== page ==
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Basidiomycete decay fungi within stems of Nothofagus windfalls in a Southern Hemisphere beech forest

Beets, P.N., Gardner, J.F., Kimberley, M.O., Power, M.W.P., Ramsfield, T.D., Hood, I.A.
Canadian journal of forest research = 2008 v.38 no.7 pp. 1897-1910
Basidiomycota, decay fungi, colonizing ability, coarse woody debris, Nothofagus fusca, Nothofagus menziesii, forest trees, stems, Armillaria, fruiting bodies, spatial distribution, population structure, New Zealand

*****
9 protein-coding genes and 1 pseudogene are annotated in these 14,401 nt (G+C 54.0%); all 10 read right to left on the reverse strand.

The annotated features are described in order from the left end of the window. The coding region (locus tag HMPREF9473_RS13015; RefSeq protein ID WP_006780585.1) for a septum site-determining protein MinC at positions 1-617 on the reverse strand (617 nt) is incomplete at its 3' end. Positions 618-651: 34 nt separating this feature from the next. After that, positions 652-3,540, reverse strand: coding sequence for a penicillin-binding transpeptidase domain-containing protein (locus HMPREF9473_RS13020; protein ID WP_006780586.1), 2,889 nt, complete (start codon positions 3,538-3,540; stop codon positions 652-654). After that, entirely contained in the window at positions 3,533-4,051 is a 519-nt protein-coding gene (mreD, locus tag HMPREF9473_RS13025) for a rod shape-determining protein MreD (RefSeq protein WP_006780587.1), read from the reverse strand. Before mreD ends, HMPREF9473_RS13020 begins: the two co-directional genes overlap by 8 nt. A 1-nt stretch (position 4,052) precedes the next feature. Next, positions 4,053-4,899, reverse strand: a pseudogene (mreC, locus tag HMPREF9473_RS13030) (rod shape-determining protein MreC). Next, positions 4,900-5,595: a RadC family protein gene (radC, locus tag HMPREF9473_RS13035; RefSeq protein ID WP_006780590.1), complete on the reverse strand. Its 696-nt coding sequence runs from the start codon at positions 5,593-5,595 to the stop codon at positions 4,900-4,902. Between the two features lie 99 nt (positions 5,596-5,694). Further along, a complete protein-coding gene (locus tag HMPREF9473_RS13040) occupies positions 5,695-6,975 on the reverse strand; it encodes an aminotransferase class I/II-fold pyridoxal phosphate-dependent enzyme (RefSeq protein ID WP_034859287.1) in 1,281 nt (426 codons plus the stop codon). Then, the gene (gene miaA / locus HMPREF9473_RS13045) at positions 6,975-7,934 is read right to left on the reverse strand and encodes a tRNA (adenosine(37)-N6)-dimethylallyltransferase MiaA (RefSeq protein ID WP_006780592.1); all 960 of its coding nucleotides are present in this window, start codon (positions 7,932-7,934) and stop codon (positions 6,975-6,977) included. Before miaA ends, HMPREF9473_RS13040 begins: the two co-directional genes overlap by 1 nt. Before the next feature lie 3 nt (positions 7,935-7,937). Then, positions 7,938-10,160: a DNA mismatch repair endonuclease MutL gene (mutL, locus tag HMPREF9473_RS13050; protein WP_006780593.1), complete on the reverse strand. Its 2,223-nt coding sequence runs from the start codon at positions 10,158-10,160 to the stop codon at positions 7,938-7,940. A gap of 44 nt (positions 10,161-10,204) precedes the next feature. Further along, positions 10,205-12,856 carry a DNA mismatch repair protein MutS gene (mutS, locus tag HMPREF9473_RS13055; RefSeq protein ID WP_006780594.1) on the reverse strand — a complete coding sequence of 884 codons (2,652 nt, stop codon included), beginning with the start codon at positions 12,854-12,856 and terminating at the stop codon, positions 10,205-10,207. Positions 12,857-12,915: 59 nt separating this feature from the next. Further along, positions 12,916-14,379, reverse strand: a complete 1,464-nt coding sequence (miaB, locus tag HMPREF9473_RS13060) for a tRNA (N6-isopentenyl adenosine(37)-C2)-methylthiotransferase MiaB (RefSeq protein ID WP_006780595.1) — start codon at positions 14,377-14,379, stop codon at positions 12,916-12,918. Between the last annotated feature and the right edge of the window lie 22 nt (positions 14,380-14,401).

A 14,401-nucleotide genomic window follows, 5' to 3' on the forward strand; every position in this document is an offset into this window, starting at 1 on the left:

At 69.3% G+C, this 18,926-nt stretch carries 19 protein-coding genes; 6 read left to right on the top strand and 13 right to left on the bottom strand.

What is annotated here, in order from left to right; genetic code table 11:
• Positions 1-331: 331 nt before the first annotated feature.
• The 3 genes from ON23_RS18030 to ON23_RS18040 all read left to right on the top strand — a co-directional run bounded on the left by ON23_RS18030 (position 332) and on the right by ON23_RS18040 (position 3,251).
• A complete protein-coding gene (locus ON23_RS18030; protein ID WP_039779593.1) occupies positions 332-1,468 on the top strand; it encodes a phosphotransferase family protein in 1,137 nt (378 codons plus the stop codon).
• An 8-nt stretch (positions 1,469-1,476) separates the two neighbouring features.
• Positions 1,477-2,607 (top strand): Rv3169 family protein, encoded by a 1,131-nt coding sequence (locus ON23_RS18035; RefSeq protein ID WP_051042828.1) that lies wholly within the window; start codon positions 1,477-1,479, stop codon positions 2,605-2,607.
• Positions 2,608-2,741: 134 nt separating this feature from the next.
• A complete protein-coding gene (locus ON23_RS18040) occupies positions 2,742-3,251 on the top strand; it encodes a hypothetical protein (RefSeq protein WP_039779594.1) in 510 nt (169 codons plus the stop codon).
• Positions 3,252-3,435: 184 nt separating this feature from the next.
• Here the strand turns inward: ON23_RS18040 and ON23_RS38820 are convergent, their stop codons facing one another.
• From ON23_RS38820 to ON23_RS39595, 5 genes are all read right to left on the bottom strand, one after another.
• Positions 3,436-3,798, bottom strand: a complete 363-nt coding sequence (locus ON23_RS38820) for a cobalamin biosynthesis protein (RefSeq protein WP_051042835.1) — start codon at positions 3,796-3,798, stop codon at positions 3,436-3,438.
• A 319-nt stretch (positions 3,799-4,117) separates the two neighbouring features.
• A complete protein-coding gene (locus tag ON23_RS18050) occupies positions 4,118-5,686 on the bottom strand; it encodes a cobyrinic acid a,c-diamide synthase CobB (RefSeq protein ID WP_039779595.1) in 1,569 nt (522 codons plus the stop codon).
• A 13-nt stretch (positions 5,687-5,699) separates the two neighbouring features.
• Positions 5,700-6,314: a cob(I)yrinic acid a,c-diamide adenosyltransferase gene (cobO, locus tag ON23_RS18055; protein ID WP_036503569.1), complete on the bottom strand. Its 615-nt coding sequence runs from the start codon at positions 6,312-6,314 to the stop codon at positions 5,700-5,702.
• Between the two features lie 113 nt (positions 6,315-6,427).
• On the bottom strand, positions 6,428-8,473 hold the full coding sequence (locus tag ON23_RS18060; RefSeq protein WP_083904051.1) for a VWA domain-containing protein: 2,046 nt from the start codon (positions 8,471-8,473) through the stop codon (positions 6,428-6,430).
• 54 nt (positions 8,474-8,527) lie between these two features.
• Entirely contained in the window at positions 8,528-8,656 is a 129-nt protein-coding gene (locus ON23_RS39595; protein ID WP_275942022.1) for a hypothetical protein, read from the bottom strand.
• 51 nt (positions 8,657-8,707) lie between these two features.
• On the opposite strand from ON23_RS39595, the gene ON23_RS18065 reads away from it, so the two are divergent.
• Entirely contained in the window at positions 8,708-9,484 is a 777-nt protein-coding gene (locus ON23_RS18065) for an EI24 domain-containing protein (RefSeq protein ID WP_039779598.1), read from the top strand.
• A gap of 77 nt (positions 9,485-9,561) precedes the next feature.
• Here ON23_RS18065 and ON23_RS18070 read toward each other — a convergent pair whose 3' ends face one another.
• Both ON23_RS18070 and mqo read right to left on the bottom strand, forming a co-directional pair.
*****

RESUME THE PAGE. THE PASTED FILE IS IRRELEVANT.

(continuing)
Fungi were isolated to determine the predominant decomposer species active in the coarse woody debris in a beech forest in the central North Island of New Zealand. Basidiomycetes were obtained in 55% of 4569 isolation attempts from discs cut from six trees each of Nothofagus fusca (Hook. F.) Oerst. and Nothofagus menziesii (Hook. F.) Oerst. uprooted during a storm 24years earlier. Percentage yields varied significantly among trees but not between tree species. However, for N. fusca, basidiomycetes were obtained less frequently from stems of greater mean diameter. In total, 96% of basidiomycete isolates were composed of 18 species, the most abundant being Armillaria novae-zelandiae (G. Stev.) Herink, mainly present in the outer 12cm, and Ganoderma cf. applanatum sensu Wakef. and Cyclomyces tabacinus (Mont.) Pat., which penetrated more deeply. These fungi were distributed along the stems as somatically incompatible colonies reaching lengths of 11, 2, and 3m for each species, respectively; those of G. cf. applanatum were separated by brown pseudosclerotial plates. Fruiting of these species was significantly associated with isolation of cultures and, for applanatum and C. tabacinus, provided a reliable guide to stem colonization. Basidiomycete diversity in the Nothofagus stems was greater than in two podocarp species in an earlier study. Data from this investigation are being used to assess how decay fungi, together with other factors, influence rates of decomposition of indigenous coarse woody debris.